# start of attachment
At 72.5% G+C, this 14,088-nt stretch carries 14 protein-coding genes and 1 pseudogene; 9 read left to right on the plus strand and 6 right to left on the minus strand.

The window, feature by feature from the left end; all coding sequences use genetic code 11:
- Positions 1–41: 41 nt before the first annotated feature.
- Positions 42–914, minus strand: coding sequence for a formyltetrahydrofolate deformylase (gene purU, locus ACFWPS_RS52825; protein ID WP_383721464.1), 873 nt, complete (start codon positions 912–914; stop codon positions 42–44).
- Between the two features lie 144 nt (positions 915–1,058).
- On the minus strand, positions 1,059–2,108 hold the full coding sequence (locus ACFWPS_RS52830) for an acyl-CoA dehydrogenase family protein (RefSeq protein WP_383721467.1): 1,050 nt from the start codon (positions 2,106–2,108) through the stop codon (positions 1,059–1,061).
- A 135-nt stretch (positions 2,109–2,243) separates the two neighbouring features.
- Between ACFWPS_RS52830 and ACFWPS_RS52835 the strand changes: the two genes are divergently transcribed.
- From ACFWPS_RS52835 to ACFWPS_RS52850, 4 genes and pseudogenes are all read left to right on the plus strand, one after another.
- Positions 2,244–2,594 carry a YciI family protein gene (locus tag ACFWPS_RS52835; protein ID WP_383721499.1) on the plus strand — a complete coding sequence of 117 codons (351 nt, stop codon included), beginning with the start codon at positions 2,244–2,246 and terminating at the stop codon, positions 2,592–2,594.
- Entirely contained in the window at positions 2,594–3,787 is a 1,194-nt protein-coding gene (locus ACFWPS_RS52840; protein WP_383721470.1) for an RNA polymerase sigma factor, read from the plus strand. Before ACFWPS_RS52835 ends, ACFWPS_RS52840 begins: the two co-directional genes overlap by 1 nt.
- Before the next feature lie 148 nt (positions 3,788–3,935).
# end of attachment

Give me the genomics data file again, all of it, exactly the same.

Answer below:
At 72.5% G+C, this 14,088-nt stretch carries 14 protein-coding genes and 1 pseudogene; 9 read left to right on the plus strand and 6 right to left on the minus strand.

The window, feature by feature from the left end; all coding sequences use genetic code 11:
- Positions 1–41: 41 nt before the first annotated feature.
- Positions 42–914, minus strand: coding sequence for a formyltetrahydrofolate deformylase (gene purU, locus ACFWPS_RS52825; protein ID WP_383721464.1), 873 nt, complete (start codon positions 912–914; stop codon positions 42–44).
- Between the two features lie 144 nt (positions 915–1,058).
- On the minus strand, positions 1,059–2,108 hold the full coding sequence (locus ACFWPS_RS52830) for an acyl-CoA dehydrogenase family protein (RefSeq protein WP_383721467.1): 1,050 nt from the start codon (positions 2,106–2,108) through the stop codon (positions 1,059–1,061).
- A 135-nt stretch (positions 2,109–2,243) separates the two neighbouring features.
- Between ACFWPS_RS52830 and ACFWPS_RS52835 the strand changes: the two genes are divergently transcribed.
- From ACFWPS_RS52835 to ACFWPS_RS52850, 4 genes and pseudogenes are all read left to right on the plus strand, one after another.
- Positions 2,244–2,594 carry a YciI family protein gene (locus tag ACFWPS_RS52835; protein ID WP_383721499.1) on the plus strand — a complete coding sequence of 117 codons (351 nt, stop codon included), beginning with the start codon at positions 2,244–2,246 and terminating at the stop codon, positions 2,592–2,594.
- Entirely contained in the window at positions 2,594–3,787 is a 1,194-nt protein-coding gene (locus ACFWPS_RS52840; protein WP_383721470.1) for an RNA polymerase sigma factor, read from the plus strand. Before ACFWPS_RS52835 ends, ACFWPS_RS52840 begins: the two co-directional genes overlap by 1 nt.
- Before the next feature lie 148 nt (positions 3,788–3,935).